Rainwater collection is still a good option in a temperate environment where rainfall can be guaranteed, a simple set up of tarpaulins or garbage bags can be used to funnel and collect rainwater. In well-vegetated areas, transpiration traps can work but are very labor intensive and don’t produce a lot of potable water.
A plastic bag, preferably a clear one can be placed over some vegetation and used to condense and collect water as it evaporates from the plant. This will be potable strait away but you will need to be sure that you don’t use a poisonous plant or tree such as yew or hemlock for this.
You can also use plastic, metal, and other materials including what you find in the environment to collect dew overnight. As long as it gets cool enough for the water in the air to condense on it and form dew, even leaves, grass stems and rocks have dew form on them. This method of water collection is reliable even in arid places where the temperature generally drops enough at night for dew to form.
There have been several remarkable survival stories of people surviving on dew water, one notable instance in 2017 saw university student Lukas Cavar left behind after a caving expedition who survived for three days by licking dew from the cave walls and from candy bar wrappers.
A good method of collecting dew is to use a rag or towel to soak it up and then wring it out into a container. Anyone who has walked through wet grass will know just how much moisture you can collect with this method.
Animals in arid regions also get water from dew and even in temperate areas deer in particular almost never go to water to drink and instead rely on the dew and moisture from the plants they consume to provide them with water. For this reason, herbivores are not always a good sign of the presence of water, this might come as a surprise to many as following animals to water is often cited as a good strategy for finding water.
Birds are a much better indicator of water as they will need to drink regularly so you are better off following flocks of small birds and other bird sign such as droppings and footprints if you are hoping that Mother Nature will help you out in your search for water.
Birds will lead you to accessible water, it might be flowing or standing but it might only be in tiny quantities trapped in crevices in rocks or large leaves, enough for a birds needs but not necessarily for yours. It might be larger quantities though, maybe a stream, pool or spring or perhaps even a man-made borehole or well. Water in these quantities are easy to collect, flowing water should be preferred over standing water if you have the choice as it is less likely to be stagnant and contaminated by animal droppings, algae or other dangerous contaminants but even standing water can be filtered and purified and even clear flowing water needs to be purified so either source of water can be lifesaving and neither should be disregarded.
As well as watching birds there are other strategies for finding water in the wilderness, in drier regions looking for vegetation sometimes helps, vascular plants need water and will grow where there is a ready supply of it, even if that water is not flowing or standing there will be water somewhere nearby those plants and you might be able to access it.
Dry river beds will still often be surrounded by vegetation as dry river beds are not always dry and the outside bends of dry rivers will sometimes yield water if you dig for it or you might find pools of standing water that haven’t dried up yet if the river bed is rocky.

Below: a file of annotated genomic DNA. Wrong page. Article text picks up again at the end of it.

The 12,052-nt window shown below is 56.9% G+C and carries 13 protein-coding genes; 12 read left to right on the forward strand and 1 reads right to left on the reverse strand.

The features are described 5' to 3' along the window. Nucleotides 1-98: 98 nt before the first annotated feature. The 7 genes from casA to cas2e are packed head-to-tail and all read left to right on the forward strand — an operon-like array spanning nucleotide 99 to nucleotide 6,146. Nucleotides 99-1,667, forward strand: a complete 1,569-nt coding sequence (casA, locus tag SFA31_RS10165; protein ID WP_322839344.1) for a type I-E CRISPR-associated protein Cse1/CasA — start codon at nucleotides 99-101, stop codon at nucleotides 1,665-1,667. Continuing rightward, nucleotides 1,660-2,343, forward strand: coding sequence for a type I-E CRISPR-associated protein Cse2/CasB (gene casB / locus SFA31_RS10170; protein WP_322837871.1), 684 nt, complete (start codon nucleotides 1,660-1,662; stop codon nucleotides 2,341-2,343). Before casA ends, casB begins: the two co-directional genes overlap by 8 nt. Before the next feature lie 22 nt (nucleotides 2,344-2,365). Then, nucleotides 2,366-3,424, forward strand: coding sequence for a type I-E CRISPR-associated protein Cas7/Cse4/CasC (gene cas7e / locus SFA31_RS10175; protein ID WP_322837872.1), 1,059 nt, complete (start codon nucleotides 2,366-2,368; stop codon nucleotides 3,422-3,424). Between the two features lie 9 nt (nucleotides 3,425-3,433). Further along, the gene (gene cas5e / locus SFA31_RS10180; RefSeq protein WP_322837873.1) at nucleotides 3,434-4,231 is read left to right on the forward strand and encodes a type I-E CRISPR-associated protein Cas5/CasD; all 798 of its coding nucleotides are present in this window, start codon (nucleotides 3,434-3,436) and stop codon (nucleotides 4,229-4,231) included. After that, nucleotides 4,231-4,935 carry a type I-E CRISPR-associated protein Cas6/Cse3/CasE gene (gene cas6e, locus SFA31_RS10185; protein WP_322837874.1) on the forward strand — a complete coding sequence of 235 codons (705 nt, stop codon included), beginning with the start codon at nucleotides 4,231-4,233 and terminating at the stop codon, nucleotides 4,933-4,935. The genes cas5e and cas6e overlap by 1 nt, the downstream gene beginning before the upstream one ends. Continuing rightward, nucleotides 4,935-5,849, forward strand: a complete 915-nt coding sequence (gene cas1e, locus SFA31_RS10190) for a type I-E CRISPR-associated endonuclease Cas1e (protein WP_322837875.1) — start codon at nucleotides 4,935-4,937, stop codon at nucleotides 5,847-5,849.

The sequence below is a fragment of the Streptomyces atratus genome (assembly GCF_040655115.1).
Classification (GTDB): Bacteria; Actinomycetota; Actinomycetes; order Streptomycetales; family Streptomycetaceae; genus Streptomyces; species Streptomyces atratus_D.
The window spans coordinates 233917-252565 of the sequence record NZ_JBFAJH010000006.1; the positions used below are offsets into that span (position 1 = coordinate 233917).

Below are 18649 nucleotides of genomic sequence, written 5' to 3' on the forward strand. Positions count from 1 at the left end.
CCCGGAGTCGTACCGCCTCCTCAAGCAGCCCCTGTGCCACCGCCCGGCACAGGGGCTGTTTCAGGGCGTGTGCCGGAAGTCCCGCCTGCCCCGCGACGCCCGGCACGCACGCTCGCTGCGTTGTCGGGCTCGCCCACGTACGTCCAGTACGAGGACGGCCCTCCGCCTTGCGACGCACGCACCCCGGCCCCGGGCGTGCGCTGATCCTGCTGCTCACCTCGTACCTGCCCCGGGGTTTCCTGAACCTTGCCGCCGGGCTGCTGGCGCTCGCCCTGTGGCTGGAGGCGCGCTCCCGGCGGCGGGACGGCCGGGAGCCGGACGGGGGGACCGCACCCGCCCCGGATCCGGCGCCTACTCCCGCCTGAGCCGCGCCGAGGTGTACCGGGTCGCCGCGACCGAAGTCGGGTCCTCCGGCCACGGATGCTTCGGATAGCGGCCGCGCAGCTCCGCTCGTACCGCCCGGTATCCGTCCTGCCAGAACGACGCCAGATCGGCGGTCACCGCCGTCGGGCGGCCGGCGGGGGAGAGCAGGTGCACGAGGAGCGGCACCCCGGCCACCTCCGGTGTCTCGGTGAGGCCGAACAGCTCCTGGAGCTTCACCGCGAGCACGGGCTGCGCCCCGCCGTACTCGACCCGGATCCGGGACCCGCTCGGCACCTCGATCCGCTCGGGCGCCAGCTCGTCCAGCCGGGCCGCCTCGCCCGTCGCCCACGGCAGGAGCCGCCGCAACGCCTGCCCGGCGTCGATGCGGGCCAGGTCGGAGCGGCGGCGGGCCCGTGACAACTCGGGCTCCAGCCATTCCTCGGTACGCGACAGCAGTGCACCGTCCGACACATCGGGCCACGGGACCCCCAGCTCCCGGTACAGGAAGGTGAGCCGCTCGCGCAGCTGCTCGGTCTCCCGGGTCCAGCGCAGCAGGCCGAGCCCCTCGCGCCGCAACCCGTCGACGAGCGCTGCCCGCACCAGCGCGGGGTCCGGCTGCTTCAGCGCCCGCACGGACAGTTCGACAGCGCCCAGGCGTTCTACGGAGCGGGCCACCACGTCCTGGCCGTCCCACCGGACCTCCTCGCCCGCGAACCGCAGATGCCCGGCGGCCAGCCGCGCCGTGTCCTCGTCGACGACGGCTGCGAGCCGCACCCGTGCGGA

Vegetation will also grow around marshy and boggy areas and other places where the ground is saturated. Even if we can’t easily access it as it might not be flowing and may not even be standing in pools. But in these places we can dig a simple well, in the saturated ground you don’t even need to dig far but to get water that is as clean as possible you can line the well with shredded grass and reeds to act as a filter to keep out as much suspended soil as possible. These wells are sometimes known as sip wells as even if you don’t have a container to collect the water in you can drink the water directly from the well. Just be aware that this water will often taste muddy drunk straight from the well.
In very cold environments as long as you can make fire you can melt snow or ice for water even if there is no flowing water available. In taiga environments where fuel might be scarce and under other conditions which might make fire difficult or impossible you might need to use your own body heat to melt snow or ice, as long as you have a container to put the snow in you can put it inside your clothes and melt it.
Even without a plastic or metal container, you can relatively easily use a trash bag as long as you double it up and make sure it doesn’t leak and stuff it full of snow and melt it against your body. What you mustn’t do is eat snow and ice as in very cold conditions it will lower your body’s temperature and put you at further risk of hypothermia and cold-related injuries.
When we look at survival, we generally look to the experience of others to see if something works in a practical survival scenario or not. In two instances, there have been very lucky people who have been lost in unforgiving wilderness environments and have had nothing to find help or any survival tools, except for a great logical mindset. In one circumstance, one young boy, who became lost in the wilderness while out hiking with his father, managed to follow a number of small streams in mountain areas that eventually lead to a large body of water. He had enough familiarity with the region to know that people regularly fished in the large river, so he eventually found help after 11 days of surviving on his own. You can read more about his story here.
In a popular story of survival, a young girl had been thrown out of her passenger plane as it exploded mid-flight. She was the sole survivor of that flight. Little did she know that her ordeal was about to get worse, as she was in the thick of the Amazonian rainforest with nothing but a few broken bones. Her survival tale was miraculous, but the only reason she was able to tell it is because she followed small streams of water through the jungle that eventually led into creeks and rivers. In the Amazon, many villages are built on the water’s edge as a means of food and trade. She eventually happened upon one of those villages after 10 days. You can read more about Juliane Koepcke here.
With these key tips to find water in a survival situation, you should be able to find water in an urban or wilderness environment if it is there to be found.